Embattled Personnel Review Bill Is Adopted Bateman Wins Objective as Longtime Foe Departs

By John Sonderegger Of The St. Charles Post | St Louis Post-Dispatch (MO), November 27, 1996 | Go to article overview

Embattled Personnel Review Bill Is Adopted Bateman Wins Objective as Longtime Foe Departs


John Sonderegger Of The St. Charles Post, St Louis Post-Dispatch (MO)


St. Peters Alderman Judy Bateman pushed for two years to establish a Personnel Review Board, and finally her idea has been adopted in a bill approved by the Board of Aldermen.

One of her longtime adversaries on this issue was City Administrator Robert Irvin. He also could have been one of the Personnel Review Board's first customers.

The aldermen approved the Personnel Review Board Nov. 14, and in a closed session after that meeting Irvin either was fired by the mayor and the board or was forced to submit his resignation. Afterward, Bateman said Irvin turned to her and slyly said, "I promise not to go before your review board." Bateman, 2nd Ward, contends that Irvin resigned. Therefore, he would be ineligible to go before the new board because it deals only with involuntary terminations. Certainly, the case could be made that Irvin was involuntarily terminated from his position of 18 years. Alderman Joyce Townsend, 1st Ward, distributed copies of a bill that would have made it easier for the board to fire Irvin on the day before the closed session. But, Bateman says, Irvin was the only city employee working under a contract. That also would make him ineligible for a hearing before the new board. Irvin fought against this bill to the end. His position was that St. Peters already had a process by which employees with grievances could be heard. For a long time, Bateman could not get the necessary votes to pass her bill. Some, such as Alderman Jack Hunt, 3rd Ward, argued that having polit ical officials involved in personnel matters was not a good idea. Bateman countered that city employees were in an unfair situation. The ultimate judge after all hearings was the city administrator, the person who approved dismissals in the first place. …

The rest of this article is only available to active members of Questia

Sign up now for a free, 1-day trial and receive full access to:

  • Questia's entire collection
  • Automatic bibliography creation
  • More helpful research tools like notes, citations, and highlights
  • Ad-free environment

Already a member? Log in now.

Notes for this article

Add a new note
If you are trying to select text to create highlights or citations, remember that you must now click or tap on the first word, and then click or tap on the last word.
One moment ...
Default project is now your active project.
Project items

Items saved from this article

This article has been saved
Highlights (0)
Some of your highlights are legacy items.

Highlights saved before July 30, 2012 will not be displayed on their respective source pages.

You can easily re-create the highlights by opening the book page or article, selecting the text, and clicking “Highlight.”

Citations (0)
Some of your citations are legacy items.

Any citation created before July 30, 2012 will labeled as a “Cited page.” New citations will be saved as cited passages, pages or articles.

We also added the ability to view new citations from your projects or the book or article where you created them.

Notes (0)
Bookmarks (0)

You have no saved items from this article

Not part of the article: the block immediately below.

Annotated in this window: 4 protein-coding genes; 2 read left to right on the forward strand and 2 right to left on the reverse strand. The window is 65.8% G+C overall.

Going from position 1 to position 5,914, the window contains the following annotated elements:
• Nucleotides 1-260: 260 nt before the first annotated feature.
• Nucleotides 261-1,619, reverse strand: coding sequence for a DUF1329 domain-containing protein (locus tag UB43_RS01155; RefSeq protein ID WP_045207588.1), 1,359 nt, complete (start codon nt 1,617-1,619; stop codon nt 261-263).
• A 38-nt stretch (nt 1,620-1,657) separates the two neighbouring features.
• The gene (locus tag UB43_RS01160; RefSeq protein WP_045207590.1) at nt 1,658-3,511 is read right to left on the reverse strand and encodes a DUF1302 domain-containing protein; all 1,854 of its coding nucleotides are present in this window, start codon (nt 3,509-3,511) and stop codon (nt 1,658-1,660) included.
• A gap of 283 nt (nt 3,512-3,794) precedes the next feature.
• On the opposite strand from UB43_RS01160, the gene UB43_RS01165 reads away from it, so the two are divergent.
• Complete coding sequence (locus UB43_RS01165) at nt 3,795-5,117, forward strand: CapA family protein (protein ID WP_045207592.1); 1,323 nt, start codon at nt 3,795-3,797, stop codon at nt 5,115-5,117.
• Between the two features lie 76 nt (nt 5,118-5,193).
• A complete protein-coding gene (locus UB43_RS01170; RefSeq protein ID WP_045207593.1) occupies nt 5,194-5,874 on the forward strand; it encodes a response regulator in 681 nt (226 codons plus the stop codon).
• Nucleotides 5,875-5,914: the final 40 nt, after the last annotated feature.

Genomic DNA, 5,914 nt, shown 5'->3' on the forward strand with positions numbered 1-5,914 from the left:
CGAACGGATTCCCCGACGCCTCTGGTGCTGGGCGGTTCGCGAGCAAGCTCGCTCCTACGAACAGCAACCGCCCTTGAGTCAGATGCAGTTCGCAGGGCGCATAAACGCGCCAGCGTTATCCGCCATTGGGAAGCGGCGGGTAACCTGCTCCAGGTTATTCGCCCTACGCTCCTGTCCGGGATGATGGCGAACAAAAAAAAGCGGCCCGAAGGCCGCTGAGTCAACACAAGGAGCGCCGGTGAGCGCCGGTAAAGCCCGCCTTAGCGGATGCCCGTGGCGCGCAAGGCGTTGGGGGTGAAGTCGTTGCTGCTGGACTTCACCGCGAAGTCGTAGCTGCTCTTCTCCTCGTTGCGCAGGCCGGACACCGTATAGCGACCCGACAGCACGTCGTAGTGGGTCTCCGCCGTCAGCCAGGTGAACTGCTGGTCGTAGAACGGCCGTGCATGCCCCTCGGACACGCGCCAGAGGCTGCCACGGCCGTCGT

Project items include:
  • Saved book/article
  • Highlights
  • Quotes/citations
  • Notes
  • Bookmarks
Notes
Cite this article

Cited article

Style
Citations are available only to our active members.
Sign up now to cite pages or passages in MLA, APA and Chicago citation styles.

(Einhorn, 1992, p. 25)

(Einhorn 25)

1

1. Lois J. Einhorn, Abraham Lincoln, the Orator: Penetrating the Lincoln Legend (Westport, CT: Greenwood Press, 1992), 25, http://www.questia.com/read/27419298.

Cited article

Embattled Personnel Review Bill Is Adopted Bateman Wins Objective as Longtime Foe Departs
Settings

Settings

Typeface
Text size Smaller Larger Reset View mode
Search within

Search within this article

Look up

Look up a word

  • Dictionary
  • Thesaurus
Please submit a word or phrase above.
Print this page

Print this page

Why can't I print more than one page at a time?

Full screen

matching results for page

Cited passage

Style
Citations are available only to our active members.
Sign up now to cite pages or passages in MLA, APA and Chicago citation styles.

"Portraying himself as an honest, ordinary person helped Lincoln identify with his audiences." (Einhorn, 1992, p. 25).

"Portraying himself as an honest, ordinary person helped Lincoln identify with his audiences." (Einhorn 25)

"Portraying himself as an honest, ordinary person helped Lincoln identify with his audiences."1

1. Lois J. Einhorn, Abraham Lincoln, the Orator: Penetrating the Lincoln Legend (Westport, CT: Greenwood Press, 1992), 25, http://www.questia.com/read/27419298.

Cited passage

Welcome to the new Questia Reader

The Questia Reader has been updated to provide you with an even better online reading experience.  It is now 100% Responsive, which means you can read our books and articles on any sized device you wish.  All of your favorite tools like notes, highlights, and citations are still here, but the way you select text has been updated to be easier to use, especially on touchscreen devices.  Here's how:

1. Click or tap the first word you want to select.
2. Click or tap the last word you want to select.

OK, got it!

Thanks for trying Questia!

Please continue trying out our research tools, but please note, full functionality is available only to our active members.

Your work will be lost once you leave this Web page.

For full access in an ad-free environment, sign up now for a FREE, 1-day trial.

Already a member? Log in now.